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Which Tracks Should Host NASCAR’s Cut-Off Race for the Playoffs?

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Joshua Lipowski

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This week, the Cup Series moves on to Daytona for the Playoff Cut-Off Race. NASCAR has hosted this race at three different tracks through the years including Richmond, Indianapolis, and now Daytona. While Daytona is an understandable pick for this race for many reasons, at some point, NASCAR will likely want to make a change. Daytona being on this date means the iconic 4th of July race is now gone.

With all of this in mind, what other tracks could NASCAR go to for this Playoff cut-off race? There are more than a few options that NASCAR could look at.

1. Atlanta Motor Speedway

Atlanta Motor Speedway has surged in popularity since the recent reconfiguration of the track following the 2021 season. The track would make sense for the cut-off race for a couple of reasons. One, the second race is currently held on the second weekend of July, so, a switch with Daytona could mean an almost return of the traditional Firecracker 400. Atlanta has also hosted late summer races before.

From 2009 through 2014, Atlanta used to host a Sunday night race on Labor Day weekend, and the Playoff Cut-off race is now just a week before Labor Day. It would also keep the race on a drafting-style superspeedway-type track, so it’s not too far of a departure from Daytona. Atlanta is also a historic race track, and that is the type of place where a big event like this should be held.

2. Bristol Motor Speedway

This would also be the return of a traditional race date. The Bristol Night Race used to be held in the final weeks of August, and that is the time of year when the current Playoff cut-off race is held. NASCAR would likely need to fix the current short track package for this race to work, but, if they do, what a race it would be.

NASCAR could do this by either swapping the Daytona and Bristol dates and probably moving Daytona to the second race of the first round. They could also move Daytona to Atlanta’s slot, and Atlanta moves to the first round of the Playoffs with the return of the traditional Atlanta fall date. If the short track package is fixed, then Bristol is a great place to hold this race.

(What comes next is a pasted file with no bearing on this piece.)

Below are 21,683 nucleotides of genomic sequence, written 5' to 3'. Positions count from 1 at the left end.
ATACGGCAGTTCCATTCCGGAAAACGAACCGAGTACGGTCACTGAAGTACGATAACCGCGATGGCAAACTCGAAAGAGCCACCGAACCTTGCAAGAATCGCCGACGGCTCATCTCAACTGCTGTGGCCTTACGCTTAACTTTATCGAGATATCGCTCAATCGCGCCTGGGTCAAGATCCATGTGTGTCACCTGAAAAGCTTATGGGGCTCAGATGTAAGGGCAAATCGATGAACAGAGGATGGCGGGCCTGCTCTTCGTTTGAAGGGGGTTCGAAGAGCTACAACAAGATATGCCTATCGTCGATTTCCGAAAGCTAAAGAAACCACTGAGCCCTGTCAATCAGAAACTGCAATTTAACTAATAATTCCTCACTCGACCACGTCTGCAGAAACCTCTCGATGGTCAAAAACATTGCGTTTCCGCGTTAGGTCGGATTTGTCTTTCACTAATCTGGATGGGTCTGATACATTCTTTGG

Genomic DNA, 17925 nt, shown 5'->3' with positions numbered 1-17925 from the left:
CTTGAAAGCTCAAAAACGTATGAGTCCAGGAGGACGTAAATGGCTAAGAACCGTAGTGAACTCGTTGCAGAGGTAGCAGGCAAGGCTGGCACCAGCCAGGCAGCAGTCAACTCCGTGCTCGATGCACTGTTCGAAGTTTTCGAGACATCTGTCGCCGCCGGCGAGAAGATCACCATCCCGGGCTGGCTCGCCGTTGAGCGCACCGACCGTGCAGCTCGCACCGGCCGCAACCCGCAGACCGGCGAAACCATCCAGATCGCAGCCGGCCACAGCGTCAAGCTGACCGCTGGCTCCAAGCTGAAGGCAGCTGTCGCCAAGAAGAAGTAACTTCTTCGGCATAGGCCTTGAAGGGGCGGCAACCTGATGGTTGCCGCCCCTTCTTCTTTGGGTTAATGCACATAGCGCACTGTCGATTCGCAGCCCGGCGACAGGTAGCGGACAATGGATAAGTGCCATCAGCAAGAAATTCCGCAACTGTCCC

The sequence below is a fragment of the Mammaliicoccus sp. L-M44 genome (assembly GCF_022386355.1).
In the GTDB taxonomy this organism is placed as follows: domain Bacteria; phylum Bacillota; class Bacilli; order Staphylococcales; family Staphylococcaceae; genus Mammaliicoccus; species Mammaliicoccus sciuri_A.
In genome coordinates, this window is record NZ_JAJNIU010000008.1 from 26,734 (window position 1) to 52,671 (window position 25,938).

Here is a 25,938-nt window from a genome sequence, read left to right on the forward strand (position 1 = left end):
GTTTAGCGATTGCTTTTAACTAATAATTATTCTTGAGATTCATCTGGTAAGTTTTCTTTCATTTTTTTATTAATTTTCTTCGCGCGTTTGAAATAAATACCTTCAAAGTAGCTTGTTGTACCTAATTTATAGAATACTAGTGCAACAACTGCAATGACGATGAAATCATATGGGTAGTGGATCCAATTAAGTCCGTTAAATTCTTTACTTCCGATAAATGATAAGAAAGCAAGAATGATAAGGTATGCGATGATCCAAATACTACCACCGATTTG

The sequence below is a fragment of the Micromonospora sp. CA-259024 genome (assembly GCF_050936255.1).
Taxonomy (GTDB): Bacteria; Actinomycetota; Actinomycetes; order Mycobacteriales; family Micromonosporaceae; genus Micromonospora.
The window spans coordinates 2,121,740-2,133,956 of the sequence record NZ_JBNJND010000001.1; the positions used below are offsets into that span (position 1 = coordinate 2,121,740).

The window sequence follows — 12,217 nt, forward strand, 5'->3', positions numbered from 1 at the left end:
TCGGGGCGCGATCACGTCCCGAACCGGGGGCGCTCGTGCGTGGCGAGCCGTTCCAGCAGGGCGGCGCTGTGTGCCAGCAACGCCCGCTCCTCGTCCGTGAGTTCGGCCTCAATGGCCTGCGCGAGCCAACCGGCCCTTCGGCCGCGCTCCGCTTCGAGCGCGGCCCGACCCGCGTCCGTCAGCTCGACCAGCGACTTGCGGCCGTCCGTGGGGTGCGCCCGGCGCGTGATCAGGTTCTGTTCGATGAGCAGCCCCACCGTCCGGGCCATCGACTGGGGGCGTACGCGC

3. Nashville Superspeedway

Nashville is a market that loves and continues to support NASCAR, so, why not give that track a marquee date? It also fits the current Next-Gen car with the racing product on intermediate race tracks being some of the best ever seen on those types of tracks. We may not see the pack racing of Daytona or the beating and banging of Bristol, but we could see some of the best racing the Next-Gen car has to offer.

Again, a simple schedule swap of Daytona and Nashville could work here. We also could see Daytona swap with Atlanta as well, but, that’s probably a bit extra for just a two-week difference. Regardless, Nashville would be a fun race, and the market would certainly welcome NASCAR with open arms for a big event like this.

4. Homestead-Miami Speedway

Homestead-Miami would keep the Playoff cut-off race in the same state as it currently is. It also moves it to a race track that highlights what this Next-Gen car does best, intermediate-style racing. Hometead-Miami is one of the most popular intermediate race tracks in the sport, and it could be a fun race.

It would require some major schedule changes, but it could be done. It could do the same Atlanta/Daytona swap to return the traditional fall date of Atlanta and the summer Daytona date. The market may not embrace NASCAR like others do, but the racing product would be interesting.

5. Talladega Superspeedway

Instead of Talladega being in the Playoffs, why not move it to the Playoff cut-off race? A simple switch with Talladega and Daytona and even the Atlanta/Daytona swap we proposed earlier could allow for Talladega to move to this slot.

This could allow NASCAR to keep a superspeedway in the Playoffs while also getting some traditional dates back on the schedule. If they add lights at Talladega, then that would make this race very fun. Imagine a brand new Talladega tradition with the return of Daytona’s 4th of July race and Atlanta’s fall date.

These are just a few suggestions for where NASCAR could hold the race that now determines the Playoff field. Based on the racing product, the schedule, and other factors, each of these tracks would be a fun place to hold this event. Which one is the best?

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Picture of Joshua Lipowski

Joshua Lipowski

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